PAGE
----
By Walt Frank
lmost a thousand fewer building permits were issued across the state for the first part of the year compared to the same time frame last year, according to the National Association of Home Builders.
Mirror photo by Gary M. Baranec
Kyle Brown of Hollidaysburg works on a new home being constructed by Metz Builders Inc. of Duncansville on Stonehedge Road on Thursday.
Statistics show 6,797 building permits as of May, compared to 7,736 at the same time last year.
Despite the statewide decrease, some local builders have seen an increase in business.
"We have had more new home activity by the middle of the year than all of last year. It is not a record number, but it has improved over last year for us. We have seven new homes and 16 apartment units under contract to build," said Drew Swope, president of Keystone Custom Homes and Development Inc., Hollidaysburg. "A lot of other guys have gone to the renovation side, but that is not our niche."
Mark Metz, president and owner of Metz Builders Inc., Duncansville, said despite the recession, his business hasn't slowed down.
"We are busy now," Metz said. "We have three large homes under construction. I had more work under contract at the start of the year than I ever had and have more work lined up."
Metz said he has moved into building what he calls "higher end" homes. He said while he builds all sizes of homes, he has built several that cost about $900,000.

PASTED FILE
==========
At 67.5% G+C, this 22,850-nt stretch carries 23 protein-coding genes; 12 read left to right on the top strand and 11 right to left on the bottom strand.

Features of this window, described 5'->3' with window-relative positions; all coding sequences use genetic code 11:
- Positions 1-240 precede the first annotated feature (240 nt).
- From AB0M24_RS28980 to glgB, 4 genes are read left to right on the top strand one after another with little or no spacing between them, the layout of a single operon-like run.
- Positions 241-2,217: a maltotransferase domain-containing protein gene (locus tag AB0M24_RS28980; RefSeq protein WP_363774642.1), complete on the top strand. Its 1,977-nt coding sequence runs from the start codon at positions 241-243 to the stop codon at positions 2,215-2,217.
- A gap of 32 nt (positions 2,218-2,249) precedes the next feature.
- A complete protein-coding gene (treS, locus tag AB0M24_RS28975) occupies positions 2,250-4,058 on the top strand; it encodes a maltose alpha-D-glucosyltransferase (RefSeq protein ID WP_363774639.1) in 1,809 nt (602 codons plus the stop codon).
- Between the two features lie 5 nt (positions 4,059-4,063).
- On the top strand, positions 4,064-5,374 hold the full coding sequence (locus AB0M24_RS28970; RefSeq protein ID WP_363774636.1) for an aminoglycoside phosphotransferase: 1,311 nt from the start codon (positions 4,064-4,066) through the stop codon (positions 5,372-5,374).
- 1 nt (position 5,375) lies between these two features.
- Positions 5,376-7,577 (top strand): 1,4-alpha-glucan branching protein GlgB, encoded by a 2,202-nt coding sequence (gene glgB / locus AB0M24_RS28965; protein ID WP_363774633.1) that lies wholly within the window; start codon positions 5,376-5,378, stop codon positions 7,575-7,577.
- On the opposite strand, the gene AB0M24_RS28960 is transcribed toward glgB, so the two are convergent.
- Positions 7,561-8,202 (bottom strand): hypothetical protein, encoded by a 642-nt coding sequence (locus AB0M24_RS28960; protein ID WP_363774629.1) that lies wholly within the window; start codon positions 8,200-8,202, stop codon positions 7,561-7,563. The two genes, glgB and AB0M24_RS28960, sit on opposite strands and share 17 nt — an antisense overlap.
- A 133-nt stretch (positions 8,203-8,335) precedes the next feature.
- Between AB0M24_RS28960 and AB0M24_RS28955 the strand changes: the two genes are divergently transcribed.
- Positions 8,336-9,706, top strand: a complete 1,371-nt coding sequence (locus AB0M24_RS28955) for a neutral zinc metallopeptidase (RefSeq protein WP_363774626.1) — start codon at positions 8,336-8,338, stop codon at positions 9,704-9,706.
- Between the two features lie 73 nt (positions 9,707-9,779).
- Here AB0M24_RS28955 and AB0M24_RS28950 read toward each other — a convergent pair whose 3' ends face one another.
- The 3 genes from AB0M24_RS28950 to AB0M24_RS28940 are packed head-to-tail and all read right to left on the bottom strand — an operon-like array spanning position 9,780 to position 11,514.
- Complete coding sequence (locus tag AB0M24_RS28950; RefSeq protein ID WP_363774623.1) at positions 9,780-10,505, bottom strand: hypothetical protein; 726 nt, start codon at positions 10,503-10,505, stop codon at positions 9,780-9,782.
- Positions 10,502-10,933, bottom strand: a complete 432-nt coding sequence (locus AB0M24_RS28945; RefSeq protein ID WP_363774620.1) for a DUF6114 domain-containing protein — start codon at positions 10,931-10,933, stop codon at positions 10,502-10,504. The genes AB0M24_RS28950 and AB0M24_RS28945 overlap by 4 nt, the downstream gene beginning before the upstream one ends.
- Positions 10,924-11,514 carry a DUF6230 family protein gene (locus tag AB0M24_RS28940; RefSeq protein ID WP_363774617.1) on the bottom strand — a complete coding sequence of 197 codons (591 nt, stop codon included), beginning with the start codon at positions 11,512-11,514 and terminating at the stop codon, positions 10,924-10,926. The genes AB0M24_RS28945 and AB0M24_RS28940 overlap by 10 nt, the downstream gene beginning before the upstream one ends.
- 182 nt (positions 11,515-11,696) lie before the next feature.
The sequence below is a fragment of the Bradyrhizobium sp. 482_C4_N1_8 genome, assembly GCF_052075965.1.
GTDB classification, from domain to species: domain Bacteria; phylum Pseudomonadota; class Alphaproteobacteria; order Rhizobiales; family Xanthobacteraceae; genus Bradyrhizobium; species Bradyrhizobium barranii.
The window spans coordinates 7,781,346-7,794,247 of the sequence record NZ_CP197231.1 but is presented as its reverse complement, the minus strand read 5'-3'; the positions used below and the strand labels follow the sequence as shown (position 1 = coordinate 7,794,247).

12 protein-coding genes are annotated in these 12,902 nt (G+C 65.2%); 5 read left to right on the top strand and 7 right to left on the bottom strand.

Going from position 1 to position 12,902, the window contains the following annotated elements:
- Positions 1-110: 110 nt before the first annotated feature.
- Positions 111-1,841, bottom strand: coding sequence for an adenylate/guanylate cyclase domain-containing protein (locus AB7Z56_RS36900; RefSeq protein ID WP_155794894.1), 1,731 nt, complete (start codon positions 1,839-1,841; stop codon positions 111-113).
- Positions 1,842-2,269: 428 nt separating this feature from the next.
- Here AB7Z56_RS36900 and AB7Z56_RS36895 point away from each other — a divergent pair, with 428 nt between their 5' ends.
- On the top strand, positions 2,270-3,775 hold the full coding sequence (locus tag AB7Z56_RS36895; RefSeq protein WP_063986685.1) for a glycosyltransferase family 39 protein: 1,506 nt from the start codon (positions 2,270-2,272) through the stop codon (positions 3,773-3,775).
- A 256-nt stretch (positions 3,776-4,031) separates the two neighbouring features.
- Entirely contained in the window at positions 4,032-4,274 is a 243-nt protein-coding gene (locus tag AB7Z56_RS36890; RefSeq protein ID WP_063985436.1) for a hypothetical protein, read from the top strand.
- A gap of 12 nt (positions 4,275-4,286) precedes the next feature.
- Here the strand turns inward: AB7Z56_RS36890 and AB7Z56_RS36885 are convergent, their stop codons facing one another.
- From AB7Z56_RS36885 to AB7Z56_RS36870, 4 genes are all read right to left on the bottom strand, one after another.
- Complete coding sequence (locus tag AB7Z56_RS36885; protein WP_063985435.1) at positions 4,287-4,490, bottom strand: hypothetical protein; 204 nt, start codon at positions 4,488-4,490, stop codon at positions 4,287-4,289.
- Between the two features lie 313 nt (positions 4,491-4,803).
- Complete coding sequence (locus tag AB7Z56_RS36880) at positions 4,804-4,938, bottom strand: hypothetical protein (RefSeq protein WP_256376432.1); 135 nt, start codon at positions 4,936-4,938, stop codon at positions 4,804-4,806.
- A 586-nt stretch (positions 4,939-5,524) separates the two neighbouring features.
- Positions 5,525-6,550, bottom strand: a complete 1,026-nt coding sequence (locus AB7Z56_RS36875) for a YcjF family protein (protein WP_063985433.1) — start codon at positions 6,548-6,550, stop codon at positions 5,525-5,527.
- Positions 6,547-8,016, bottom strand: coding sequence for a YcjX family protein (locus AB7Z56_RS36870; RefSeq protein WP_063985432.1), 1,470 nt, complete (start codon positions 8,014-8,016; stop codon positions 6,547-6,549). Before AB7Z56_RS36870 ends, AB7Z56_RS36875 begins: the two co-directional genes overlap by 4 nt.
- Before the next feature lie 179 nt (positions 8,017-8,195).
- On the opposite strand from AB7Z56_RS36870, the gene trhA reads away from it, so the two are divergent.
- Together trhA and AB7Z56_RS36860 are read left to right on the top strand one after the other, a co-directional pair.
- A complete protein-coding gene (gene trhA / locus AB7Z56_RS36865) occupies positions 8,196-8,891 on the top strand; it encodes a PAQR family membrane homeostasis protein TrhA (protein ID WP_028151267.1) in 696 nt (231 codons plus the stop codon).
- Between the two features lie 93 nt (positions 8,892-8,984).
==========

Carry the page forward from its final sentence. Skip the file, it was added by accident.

"Those people in that price range are secure enough that the economy hasn't slowed them down," Metz said. "We do about three or four homes in that range a year. Three homes of that size equal eight to 10 smaller ones."
Donald Delozier, president of Donald C. Delozier Inc., Altoona, said while he isn't building any single family homes right now, he is busier than ever as the contractor for the 11-townhouse Chatham Mews project on Lexington Avenue.
On the other side of the spectrum, Greg Dempsie, owner of Greg Dempsie Custom Homes, Altoona, admits he has been "super slow."
"We have probably done about five [new homes] in the last two years, normally that would be about 15 or 16," Dempsie said. "We are bidding on about two and doing some remodeling. We have never been big on remodeling."
Jim Brown, president of J.R. Brown Construction Inc., Hollidaysburg, said, however, that remodeling and commercial work are keeping his business going. He said he has not been busy with new construction. He noted that his company has not built a new home since 2009.
He said he sees several reasons for the drop in new construction.
"I attribute it to the national media. People are tired of hearing all of the negativity," Brown said. "Another problem may be gas prices. People are spending more money on gas, and they don't know where the price of gas is going. They don't want to increase their spending and are hesitant."
The recent construction of senior complexes has led to more people putting their existing homes on the market, leading to less demand for new construction.
Dempsie said existing home prices are going down while the costs for building materials is going up.
"The price of shingles and siding are going through the roof. Lumber jumps up and down - it fluctuates," Brown said.
Even though the price of some supplies is up, Metz said it is a good time to build.
"Hard costs for building supplies are down - lumber, plywood, and drywall - and the interest rates are good," Swope said. "My customers are aware it is the best time to consider building a new home. The interest rates are under 5 percent."